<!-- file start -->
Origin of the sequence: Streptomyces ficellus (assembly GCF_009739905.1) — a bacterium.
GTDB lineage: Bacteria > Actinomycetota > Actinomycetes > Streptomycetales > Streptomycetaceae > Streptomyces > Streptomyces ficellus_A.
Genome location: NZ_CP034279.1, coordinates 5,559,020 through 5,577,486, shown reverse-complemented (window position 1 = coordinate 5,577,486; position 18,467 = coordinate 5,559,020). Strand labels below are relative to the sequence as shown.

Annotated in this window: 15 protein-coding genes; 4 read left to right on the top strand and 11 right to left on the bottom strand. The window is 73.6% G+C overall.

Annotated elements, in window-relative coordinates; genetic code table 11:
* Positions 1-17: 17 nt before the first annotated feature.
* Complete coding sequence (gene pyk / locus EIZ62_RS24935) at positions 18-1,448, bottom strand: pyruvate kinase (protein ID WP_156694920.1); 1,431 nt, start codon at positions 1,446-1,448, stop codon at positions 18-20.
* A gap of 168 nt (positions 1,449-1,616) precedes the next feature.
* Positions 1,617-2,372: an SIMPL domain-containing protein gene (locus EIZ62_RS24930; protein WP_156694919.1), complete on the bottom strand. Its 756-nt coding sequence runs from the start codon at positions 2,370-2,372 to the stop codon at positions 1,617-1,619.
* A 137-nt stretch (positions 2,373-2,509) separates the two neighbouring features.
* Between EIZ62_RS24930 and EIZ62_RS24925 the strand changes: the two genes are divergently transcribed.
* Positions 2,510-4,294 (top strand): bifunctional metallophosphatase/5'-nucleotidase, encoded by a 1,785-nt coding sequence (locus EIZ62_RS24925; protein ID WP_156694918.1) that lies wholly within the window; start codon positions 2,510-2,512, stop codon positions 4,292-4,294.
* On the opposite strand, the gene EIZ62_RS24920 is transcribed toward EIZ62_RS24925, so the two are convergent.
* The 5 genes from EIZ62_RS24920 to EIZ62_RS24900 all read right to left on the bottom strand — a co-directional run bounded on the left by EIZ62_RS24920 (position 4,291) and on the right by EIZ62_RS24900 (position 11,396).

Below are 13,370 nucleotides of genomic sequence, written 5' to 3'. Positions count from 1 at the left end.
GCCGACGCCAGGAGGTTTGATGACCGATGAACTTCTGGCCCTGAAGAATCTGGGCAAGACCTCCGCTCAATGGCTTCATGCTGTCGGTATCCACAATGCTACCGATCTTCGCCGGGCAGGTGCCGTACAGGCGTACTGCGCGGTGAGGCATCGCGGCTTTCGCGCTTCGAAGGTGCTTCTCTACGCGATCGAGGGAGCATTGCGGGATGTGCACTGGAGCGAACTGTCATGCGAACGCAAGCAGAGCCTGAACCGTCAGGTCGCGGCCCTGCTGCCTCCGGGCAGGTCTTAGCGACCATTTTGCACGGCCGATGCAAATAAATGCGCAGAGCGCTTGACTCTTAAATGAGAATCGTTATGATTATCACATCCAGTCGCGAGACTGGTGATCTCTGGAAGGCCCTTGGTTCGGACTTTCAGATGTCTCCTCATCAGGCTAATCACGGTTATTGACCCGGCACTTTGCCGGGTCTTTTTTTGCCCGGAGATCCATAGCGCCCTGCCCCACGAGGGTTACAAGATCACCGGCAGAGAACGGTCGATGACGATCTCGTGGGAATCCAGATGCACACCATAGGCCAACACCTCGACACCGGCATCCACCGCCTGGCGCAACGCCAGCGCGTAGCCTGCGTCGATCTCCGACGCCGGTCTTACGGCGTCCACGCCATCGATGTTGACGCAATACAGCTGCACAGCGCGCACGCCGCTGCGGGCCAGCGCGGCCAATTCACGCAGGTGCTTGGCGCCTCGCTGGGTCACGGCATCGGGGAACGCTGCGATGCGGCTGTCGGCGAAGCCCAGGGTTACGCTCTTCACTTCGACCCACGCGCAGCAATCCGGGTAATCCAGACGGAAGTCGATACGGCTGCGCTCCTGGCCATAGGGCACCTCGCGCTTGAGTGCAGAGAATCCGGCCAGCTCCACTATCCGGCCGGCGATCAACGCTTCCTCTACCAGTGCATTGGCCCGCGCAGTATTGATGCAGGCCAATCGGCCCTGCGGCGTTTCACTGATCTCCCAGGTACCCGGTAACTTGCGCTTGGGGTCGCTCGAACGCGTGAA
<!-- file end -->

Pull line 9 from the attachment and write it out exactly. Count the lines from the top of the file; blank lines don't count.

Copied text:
* Positions 1,617-2,372: an SIMPL domain-containing protein gene (locus EIZ62_RS24930; protein WP_156694919.1), complete on the bottom strand. Its 756-nt coding sequence runs from the start codon at positions 2,370-2,372 to the stop codon at positions 1,617-1,619.